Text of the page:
Should powders be shaken?
This question has come up on the message boards and got me thinking..
should powders be shaken.. to mix??
Some comments from the group:
I literally slam mine on the table! Sometimes I roll it around, just to get
a good mix. It allows me to pick up a good ball.
I shake (side to side) my jar, cause I like to see a real flat smooth surface. Done it for years and really don't know why!
I tap on the table top with it and I tap as i am using it, when i see too many moon craters. tap tap tap.
but this next one got me REALLY thinking..
Well now I couldn't resist answering your question..... At the beginning of the day I open all of my powders and stir them well. Most companies powders are triple sifted and that means 3 different sized granules...so with time they will separate due to the weight difference (I know we can't see the difference with the naked eye, but its there) then I tap the tops to get a nice smooth surface from which I can pick up the perfect amount of product that I require. Every so often (when there are too many "craters" --I love that description) I tap again.
Is there any validity to this last comment?? It makes sense to me.. and might be a cause of service breakdown as much as contaminated liquids...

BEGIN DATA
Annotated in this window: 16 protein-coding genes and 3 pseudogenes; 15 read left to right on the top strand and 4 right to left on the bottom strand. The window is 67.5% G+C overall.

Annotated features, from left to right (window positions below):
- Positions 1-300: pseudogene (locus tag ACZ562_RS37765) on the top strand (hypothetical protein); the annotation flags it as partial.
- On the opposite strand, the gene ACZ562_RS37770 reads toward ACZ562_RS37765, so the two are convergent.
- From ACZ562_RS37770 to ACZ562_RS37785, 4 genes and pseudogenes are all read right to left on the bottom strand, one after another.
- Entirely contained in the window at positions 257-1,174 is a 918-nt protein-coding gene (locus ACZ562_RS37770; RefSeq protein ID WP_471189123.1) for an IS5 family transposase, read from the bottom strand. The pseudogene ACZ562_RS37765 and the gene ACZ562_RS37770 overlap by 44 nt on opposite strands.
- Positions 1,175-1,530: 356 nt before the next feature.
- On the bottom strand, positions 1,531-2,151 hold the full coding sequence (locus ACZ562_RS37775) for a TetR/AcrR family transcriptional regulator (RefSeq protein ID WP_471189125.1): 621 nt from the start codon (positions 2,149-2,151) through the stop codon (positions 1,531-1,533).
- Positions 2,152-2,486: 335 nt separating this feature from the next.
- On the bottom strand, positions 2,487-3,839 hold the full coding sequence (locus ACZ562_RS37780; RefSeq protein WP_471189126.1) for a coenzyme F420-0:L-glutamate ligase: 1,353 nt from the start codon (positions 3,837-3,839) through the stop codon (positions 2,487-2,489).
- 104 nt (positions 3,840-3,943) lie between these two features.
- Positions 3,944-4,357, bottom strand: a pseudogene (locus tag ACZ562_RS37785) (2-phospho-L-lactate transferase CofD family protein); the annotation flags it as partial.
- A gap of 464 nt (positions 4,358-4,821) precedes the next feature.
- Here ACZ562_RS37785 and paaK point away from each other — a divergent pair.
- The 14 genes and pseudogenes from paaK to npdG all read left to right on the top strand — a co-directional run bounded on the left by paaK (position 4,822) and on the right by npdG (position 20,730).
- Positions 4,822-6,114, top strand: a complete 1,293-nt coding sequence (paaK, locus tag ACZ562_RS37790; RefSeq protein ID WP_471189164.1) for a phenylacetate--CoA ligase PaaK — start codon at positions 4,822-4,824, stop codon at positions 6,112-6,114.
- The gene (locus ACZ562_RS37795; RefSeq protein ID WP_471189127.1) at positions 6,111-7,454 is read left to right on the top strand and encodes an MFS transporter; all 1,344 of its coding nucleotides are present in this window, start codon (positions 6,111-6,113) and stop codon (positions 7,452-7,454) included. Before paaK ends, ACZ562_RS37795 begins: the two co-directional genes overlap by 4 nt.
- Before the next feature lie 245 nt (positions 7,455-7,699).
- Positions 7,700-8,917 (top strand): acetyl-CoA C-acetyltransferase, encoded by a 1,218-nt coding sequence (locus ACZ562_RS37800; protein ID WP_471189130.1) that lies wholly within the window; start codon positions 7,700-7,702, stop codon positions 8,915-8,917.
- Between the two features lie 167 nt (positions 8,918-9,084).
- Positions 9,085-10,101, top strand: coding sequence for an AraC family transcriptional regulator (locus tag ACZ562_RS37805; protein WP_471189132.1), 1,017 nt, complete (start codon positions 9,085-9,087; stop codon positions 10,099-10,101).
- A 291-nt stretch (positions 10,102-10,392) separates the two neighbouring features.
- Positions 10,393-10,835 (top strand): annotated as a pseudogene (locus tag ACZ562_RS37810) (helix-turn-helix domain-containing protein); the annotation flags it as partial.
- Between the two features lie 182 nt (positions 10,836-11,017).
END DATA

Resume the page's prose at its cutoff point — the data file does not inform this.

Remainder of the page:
Triple sifted, ha! What is gonna get sifted the 2cd or 3rd time that didn't get sifted out the first time? That is totally bogus. To my knowledge, all powders are "sifted" once to get out large clumps. The particles have a size distribution. In other words, their is not "A" particle size but a range. There is no need to mix the powders daily or even weekly. They could settle out in shipping due to long hauls in vibrating trucks, but that is the only way. Once they are mixed, nothing short of constant tapping for long periods will cause significant settling.
Director of R&D
Creative Nail Design, Inc.
Never heard of such a thing. However, it MIGHT be true.
The powders are not "sifted", except in a "macro" way to remove GIANT lumps.. but there is certainly a distribution of particle sizes. It is hypothetically possible that the smaller particles could pack at the bottom, the larger on top... But I don't know if that's ever been looked at, let alone been found to affect the product performance. I'll ask around.
It might be something totally different -- like, to take a wild guess, tapping the container could discharge static buildup.
Or it might just be a salon legend.
CoDirector of R&D, O.P.I.